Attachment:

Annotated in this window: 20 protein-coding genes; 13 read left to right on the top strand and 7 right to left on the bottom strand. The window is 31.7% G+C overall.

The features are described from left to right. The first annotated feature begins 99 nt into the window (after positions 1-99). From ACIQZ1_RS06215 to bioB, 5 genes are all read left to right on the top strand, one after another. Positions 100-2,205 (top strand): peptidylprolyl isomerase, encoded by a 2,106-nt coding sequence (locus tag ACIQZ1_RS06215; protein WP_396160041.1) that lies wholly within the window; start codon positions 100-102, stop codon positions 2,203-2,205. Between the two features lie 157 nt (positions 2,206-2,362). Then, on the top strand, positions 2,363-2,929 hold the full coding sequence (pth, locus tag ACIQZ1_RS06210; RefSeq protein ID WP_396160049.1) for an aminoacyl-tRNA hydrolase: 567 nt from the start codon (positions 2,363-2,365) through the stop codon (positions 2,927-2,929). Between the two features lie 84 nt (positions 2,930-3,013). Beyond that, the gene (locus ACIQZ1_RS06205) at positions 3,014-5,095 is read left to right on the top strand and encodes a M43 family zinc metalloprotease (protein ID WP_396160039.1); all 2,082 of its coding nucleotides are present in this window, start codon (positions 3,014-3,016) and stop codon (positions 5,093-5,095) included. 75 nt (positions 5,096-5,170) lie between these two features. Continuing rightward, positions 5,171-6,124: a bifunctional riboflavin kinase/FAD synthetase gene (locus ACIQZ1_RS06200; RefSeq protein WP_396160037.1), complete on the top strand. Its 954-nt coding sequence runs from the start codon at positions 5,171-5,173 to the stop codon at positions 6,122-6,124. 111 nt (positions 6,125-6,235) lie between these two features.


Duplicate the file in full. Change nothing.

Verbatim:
Annotated in this window: 20 protein-coding genes; 13 read left to right on the top strand and 7 right to left on the bottom strand. The window is 31.7% G+C overall.

The features are described from left to right. The first annotated feature begins 99 nt into the window (after positions 1-99). From ACIQZ1_RS06215 to bioB, 5 genes are all read left to right on the top strand, one after another. Positions 100-2,205 (top strand): peptidylprolyl isomerase, encoded by a 2,106-nt coding sequence (locus tag ACIQZ1_RS06215; protein WP_396160041.1) that lies wholly within the window; start codon positions 100-102, stop codon positions 2,203-2,205. Between the two features lie 157 nt (positions 2,206-2,362). Then, on the top strand, positions 2,363-2,929 hold the full coding sequence (pth, locus tag ACIQZ1_RS06210; RefSeq protein ID WP_396160049.1) for an aminoacyl-tRNA hydrolase: 567 nt from the start codon (positions 2,363-2,365) through the stop codon (positions 2,927-2,929). Between the two features lie 84 nt (positions 2,930-3,013). Beyond that, the gene (locus ACIQZ1_RS06205) at positions 3,014-5,095 is read left to right on the top strand and encodes a M43 family zinc metalloprotease (protein ID WP_396160039.1); all 2,082 of its coding nucleotides are present in this window, start codon (positions 3,014-3,016) and stop codon (positions 5,093-5,095) included. 75 nt (positions 5,096-5,170) lie between these two features. Continuing rightward, positions 5,171-6,124: a bifunctional riboflavin kinase/FAD synthetase gene (locus ACIQZ1_RS06200; RefSeq protein WP_396160037.1), complete on the top strand. Its 954-nt coding sequence runs from the start codon at positions 5,171-5,173 to the stop codon at positions 6,122-6,124. 111 nt (positions 6,125-6,235) lie between these two features.